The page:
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The Score - Anthony Schoettle

Welcome to The Score, your place for hard-hitting sports business news, fast-breaking updates and fuel-injected debate.  Buckle up.  I'm your host, Anthony Schoettle, IBJ sports reporter.

Sports Business

Local sports marketing firm revved up for growth

February 25, 2016
KEYWORDS Sports Business

An acquisition this week by its parent company, CSM Sports & Entertainment, could mean significant growth for Zionsville-based Just Marketing International.

Already, JMI has partnered with the newly acquired JHE Production Group to win a bid to manage the Indy Paddock Club, a 53-foot long transporter with a fully functional kitchen that serves IndyCar Series clients at tracks where its races across the country. It marks the first time JMI and JHE, which was founded in 1987 and has 85 employees, have worked together.

“That was a very encouraging early win,” said JHE CEO Jay Howard, who is staying with the company post-acquisition.

Howard flew from JHE’s home in Charlotte, North Carolina, to Indianapolis on Wednesday for what he called “an immersion,” visiting the JMI headquarters and meeting much of the local firm’s staff for the first time to discuss ways the two firms can collaborate.

“We know there are a lot of clients in CSM’s and JMI’s stable that can use our services,” Howard said. “This should be a very good growth opportunity for all involved.”

CSM, a London-based global sports and entertainment company, acquired JMI in 2013 and is now led by JMI founder Zak Brown.

One of Brown’s first goals was to increase CSM’s footprint in North America. He thinks the JHE acquisition along with JMI operations will be key to accomplishing that.

JMI, which has 180 employees, represents sponsors—ranging from Subway and Crown Royal to Mazda and Verizon—involved in motorsports.

JHE is a production company with offices in Charlotte and Nashville. For NASCAR and IndyCar, JHE handles everything—including concerts, driver introductions and all the pomp and circumstance—before the green flag drops on the race itself. For those that watched the Daytona 500 last Sunday, that was a JHE production.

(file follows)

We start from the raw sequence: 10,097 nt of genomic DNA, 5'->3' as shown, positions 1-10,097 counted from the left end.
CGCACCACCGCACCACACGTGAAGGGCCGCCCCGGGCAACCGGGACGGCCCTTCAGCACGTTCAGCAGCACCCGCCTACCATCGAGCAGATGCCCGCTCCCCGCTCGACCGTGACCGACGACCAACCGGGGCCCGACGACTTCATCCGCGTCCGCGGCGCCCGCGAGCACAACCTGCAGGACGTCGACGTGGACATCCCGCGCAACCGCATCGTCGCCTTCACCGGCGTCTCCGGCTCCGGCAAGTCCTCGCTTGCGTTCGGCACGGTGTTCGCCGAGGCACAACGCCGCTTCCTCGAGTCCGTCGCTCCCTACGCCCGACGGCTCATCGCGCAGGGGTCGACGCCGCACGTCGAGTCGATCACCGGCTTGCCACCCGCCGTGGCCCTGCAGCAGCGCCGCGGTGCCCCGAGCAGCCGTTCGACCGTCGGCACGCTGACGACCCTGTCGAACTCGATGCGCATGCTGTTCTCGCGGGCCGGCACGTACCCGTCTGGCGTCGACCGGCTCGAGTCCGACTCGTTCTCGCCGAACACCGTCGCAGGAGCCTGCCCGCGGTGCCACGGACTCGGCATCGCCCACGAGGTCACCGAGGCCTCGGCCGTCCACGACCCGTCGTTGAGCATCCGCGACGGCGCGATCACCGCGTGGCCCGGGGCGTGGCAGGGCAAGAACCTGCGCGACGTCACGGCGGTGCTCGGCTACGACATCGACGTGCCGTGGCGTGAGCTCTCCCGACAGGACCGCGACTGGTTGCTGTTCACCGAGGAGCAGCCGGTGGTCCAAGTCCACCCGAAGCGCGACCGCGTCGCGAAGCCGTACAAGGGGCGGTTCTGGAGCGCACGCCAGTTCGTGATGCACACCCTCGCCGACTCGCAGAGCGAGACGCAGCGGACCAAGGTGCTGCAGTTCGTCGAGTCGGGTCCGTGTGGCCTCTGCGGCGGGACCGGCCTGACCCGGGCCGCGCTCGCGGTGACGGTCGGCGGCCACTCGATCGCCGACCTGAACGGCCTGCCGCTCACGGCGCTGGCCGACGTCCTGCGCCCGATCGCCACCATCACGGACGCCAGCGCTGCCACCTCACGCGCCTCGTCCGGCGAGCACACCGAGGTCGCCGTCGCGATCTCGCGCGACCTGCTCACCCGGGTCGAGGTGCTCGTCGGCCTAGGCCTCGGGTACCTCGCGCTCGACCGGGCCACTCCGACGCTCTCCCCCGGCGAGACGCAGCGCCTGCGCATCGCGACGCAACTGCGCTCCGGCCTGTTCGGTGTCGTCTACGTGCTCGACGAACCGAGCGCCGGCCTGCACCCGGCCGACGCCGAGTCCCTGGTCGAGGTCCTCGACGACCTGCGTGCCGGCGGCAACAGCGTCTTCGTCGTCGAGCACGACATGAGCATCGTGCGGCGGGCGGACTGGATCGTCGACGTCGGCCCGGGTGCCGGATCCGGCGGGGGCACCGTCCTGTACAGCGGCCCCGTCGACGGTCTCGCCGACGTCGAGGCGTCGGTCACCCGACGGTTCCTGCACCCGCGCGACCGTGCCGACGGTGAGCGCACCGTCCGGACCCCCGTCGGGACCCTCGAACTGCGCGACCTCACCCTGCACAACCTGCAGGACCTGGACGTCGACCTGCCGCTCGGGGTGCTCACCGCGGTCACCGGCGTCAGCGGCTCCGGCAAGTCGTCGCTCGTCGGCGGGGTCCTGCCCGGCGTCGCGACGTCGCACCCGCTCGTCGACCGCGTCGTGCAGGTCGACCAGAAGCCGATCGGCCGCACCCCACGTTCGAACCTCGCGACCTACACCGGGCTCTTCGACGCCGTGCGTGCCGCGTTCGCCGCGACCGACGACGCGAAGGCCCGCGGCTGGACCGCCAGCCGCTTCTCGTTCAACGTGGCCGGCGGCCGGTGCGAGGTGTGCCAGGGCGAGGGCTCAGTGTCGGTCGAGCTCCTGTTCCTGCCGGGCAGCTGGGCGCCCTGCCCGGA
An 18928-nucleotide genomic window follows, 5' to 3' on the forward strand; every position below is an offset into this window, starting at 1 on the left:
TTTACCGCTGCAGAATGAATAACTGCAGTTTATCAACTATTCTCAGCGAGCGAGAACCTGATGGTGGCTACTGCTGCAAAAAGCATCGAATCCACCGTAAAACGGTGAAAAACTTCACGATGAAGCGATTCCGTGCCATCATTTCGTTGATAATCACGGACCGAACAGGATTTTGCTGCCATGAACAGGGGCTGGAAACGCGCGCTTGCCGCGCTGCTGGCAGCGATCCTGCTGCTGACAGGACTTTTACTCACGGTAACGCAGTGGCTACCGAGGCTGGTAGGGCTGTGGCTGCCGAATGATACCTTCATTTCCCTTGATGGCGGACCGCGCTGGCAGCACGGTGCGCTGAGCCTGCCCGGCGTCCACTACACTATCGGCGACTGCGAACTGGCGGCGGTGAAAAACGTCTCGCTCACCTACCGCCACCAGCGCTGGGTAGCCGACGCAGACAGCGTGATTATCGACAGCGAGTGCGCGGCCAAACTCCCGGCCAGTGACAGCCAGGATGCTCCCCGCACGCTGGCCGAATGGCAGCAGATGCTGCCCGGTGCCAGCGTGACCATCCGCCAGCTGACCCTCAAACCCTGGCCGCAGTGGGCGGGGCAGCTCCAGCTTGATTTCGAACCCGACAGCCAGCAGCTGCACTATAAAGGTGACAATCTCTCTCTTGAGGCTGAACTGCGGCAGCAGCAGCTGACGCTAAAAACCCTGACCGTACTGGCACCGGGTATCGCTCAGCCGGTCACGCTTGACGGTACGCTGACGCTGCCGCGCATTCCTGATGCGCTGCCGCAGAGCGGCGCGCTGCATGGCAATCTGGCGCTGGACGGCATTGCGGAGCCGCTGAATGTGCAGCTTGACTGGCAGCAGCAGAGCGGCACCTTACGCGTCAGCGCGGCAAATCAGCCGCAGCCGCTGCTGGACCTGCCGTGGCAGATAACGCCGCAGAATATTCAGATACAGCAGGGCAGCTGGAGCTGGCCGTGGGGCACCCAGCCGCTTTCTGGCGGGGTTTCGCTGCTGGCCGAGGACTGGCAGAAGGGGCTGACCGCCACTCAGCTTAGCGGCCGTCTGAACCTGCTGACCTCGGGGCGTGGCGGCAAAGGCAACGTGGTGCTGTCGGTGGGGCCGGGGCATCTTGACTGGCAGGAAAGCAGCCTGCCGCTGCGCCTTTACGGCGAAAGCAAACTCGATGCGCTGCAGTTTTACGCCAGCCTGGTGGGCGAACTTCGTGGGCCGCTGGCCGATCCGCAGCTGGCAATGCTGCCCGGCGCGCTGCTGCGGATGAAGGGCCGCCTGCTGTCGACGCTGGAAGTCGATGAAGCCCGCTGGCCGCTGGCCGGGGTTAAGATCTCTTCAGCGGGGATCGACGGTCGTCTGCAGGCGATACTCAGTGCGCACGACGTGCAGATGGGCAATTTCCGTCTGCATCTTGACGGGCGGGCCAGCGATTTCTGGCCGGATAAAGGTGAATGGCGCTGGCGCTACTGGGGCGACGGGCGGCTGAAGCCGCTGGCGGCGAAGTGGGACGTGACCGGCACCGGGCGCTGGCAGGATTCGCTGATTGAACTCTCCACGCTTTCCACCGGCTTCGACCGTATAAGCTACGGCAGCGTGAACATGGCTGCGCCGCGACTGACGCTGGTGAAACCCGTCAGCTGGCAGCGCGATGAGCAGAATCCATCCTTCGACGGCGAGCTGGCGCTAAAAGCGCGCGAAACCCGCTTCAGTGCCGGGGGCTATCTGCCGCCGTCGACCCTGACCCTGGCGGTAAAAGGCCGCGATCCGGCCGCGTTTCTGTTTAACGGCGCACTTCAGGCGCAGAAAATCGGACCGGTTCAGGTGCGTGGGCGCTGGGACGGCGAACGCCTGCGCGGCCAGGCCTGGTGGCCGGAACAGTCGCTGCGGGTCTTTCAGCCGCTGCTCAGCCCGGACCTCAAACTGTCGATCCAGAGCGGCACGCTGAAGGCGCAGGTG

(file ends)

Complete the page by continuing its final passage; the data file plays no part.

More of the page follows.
The JHE acquisition could be an entry for CSM and JMI to make serious inroads into the major U.S. professional sports leagues and colleges and collegiate conferences they’re not currently involved in. Unlike JMI, which is focused on motorsports, JHE’s client base goes far beyond racing.

JHE’s clients include Fortune 500 companies, professional sports entities and entertainment organizations across North America, Howard said. It operates across a variety of sports including the NFL and NBA and college sports in addition to working with major broadcasters such as Fox and NBC.

“The JHE acquisition fits very well because it’s complimentary to some of the business we already do,” Brown told IBJ this week. “What they do is very high-profile and intense because it’s live TV. It’s important because it’s part of the theater of the event, and it has to look good. If it doesn’t look good, you have a potential fiasco on TV.”

“We’re in the ‘hey, watch this’ business,” Howard said. “So we better be able to deliver what we promise. Live shows have no second takes.”

In addition to producing the scripted part of sporting events, concerts and other live events, JHE also puts on public and private events such as street festivals, corporate and other private meetings, and does experiential sponsor activation, which consists of mobile sponsor displays that feature live performances and interactive displays.

JMI does some experiential marketing, Brown said, but JHE “does it on a much grander scale.”

JHE had about $2 million in profits last year, Brown said, but he thinks that could grow rapidly now that the firm has access to CSM and JMI clients.

The last year it revealed financials, in 2012, JMI reported revenue of $40.8 million and EBITDA (earnings before interest, taxes, depreciation and amortization) of $7.7 million.

CSM now has a solid foothold in North American motorsports, but Brown has made no secret of his desire to expand into mainstream U.S. stick-and-ball sports. He told IBJ last year that his goal is to double CSM’s annual revenue to near $700 million within five years. That would mean big growth for locally-based JMI as well, he said.
 

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